I usually average these data points over three months but thought that even without averaging, year-over-year patterns still rule. Sequential monthly data is gibberish at best. The year-over-year data is trending better on a single-month basis, but I caution that when averaged, the improvement trend in consumption is a bit more muted. We graph some of the averaged consumption data later in this report.

Sector analysis is a little less hopeful than the combined data

Lately, my job seems to alternate between settling people down when they get too excited about the economy and boosting them as they become too depressed. It seems I have to change hats every couple of weeks instead of every six months. Right now, consumption growth looks stable when viewed in the most conservative light and booming if one just reads the headline month-to-month numbers. Some of the sector trends, while not pointing to a decline, show some surprisingly soft trends. While auto, furniture, gasoline and clothing were all stars in May, growth in restaurants, recreational services and vacation travel-related items all seemed to falter. These are key sectors to determine how the consumers feel, and they look softer than I would like. Too, some of the really positive consumption data looks suspect or at least short-lived. Strong May auto growth looks odd (days sales calculation that we have written about previously), clothing is being boosted by the return of imports to West Coast ports, and the gasoline surge is likely a statistical artifact that will go away in June. Again, no panic here because consumer incomes can support more spending, but this is not panic buying or a booming economy for anybody who looks under the covers.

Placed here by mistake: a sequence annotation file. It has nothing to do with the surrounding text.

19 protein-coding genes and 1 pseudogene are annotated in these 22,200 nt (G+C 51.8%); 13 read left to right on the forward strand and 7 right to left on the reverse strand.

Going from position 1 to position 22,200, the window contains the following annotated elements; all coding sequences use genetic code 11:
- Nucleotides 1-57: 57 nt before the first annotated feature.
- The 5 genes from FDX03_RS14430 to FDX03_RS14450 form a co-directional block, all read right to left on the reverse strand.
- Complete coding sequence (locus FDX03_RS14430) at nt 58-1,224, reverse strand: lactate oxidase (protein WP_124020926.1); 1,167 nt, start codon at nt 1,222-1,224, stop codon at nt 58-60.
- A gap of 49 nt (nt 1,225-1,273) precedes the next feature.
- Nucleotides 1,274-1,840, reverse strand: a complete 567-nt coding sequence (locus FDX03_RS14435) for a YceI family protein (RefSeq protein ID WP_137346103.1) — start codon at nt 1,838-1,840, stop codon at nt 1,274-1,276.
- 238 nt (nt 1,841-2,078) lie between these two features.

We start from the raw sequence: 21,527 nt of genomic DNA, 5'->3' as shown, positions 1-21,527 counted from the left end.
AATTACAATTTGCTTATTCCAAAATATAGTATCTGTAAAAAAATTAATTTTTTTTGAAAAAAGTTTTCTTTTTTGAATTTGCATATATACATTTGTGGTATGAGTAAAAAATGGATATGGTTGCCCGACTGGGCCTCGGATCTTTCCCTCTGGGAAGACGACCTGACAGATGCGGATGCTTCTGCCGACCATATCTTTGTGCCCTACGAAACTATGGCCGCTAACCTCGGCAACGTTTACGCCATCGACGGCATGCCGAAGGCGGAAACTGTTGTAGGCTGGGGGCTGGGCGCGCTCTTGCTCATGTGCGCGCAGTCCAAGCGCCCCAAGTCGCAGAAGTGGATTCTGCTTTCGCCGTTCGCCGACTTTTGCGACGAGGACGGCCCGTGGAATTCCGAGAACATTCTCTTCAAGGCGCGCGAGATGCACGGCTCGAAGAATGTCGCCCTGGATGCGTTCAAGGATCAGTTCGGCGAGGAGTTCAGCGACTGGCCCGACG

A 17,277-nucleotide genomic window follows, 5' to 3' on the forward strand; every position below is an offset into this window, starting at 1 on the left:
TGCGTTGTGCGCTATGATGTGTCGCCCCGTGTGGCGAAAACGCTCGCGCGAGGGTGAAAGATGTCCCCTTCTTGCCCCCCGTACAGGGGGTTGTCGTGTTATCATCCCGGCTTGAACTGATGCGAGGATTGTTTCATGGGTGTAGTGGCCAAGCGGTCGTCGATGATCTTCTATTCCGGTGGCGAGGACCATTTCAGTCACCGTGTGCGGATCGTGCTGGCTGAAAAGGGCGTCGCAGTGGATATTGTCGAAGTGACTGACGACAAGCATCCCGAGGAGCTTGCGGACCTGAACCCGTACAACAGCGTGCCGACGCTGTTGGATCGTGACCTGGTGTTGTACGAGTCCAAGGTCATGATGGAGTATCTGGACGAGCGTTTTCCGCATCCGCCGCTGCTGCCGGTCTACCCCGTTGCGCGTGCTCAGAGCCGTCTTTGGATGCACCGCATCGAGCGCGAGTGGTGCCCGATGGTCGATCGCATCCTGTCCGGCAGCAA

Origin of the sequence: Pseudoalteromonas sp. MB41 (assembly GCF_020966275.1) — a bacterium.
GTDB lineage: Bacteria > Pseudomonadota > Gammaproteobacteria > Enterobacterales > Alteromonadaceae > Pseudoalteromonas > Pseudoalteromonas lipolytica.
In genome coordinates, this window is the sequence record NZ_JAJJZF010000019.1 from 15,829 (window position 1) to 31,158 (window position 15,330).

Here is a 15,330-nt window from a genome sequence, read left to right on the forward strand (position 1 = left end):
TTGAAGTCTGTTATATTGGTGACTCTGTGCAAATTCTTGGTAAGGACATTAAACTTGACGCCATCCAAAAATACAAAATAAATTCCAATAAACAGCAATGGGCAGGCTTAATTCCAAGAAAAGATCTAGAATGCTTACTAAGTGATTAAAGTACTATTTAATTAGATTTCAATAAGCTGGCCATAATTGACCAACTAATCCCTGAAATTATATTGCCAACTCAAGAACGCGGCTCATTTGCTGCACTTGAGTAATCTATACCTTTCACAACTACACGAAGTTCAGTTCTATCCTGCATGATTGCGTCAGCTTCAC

Finally, consumption trending higher than incomes

Generally, improved incomes mean more spending. Consumers tend to spend whatever they make. In the intermediate to long term, it is nearly impossible for spending and incomes to diverge by much. The short run is a different story, often driven by psychology more than reality. From December through February the table above shows month-to-month income growth surged even as consumption stagnated. A lot of observers posited that the United States had again become a nation of savers. Give me a break. Just as the saving mantra was capturing the public eye, spending surged again and outpaced income growth over the past three months. Given the savings buildup, consumption probably has a couple of months more to run before income growth limits spending again.

Long-term pattern shows more potential for modest consumption improvement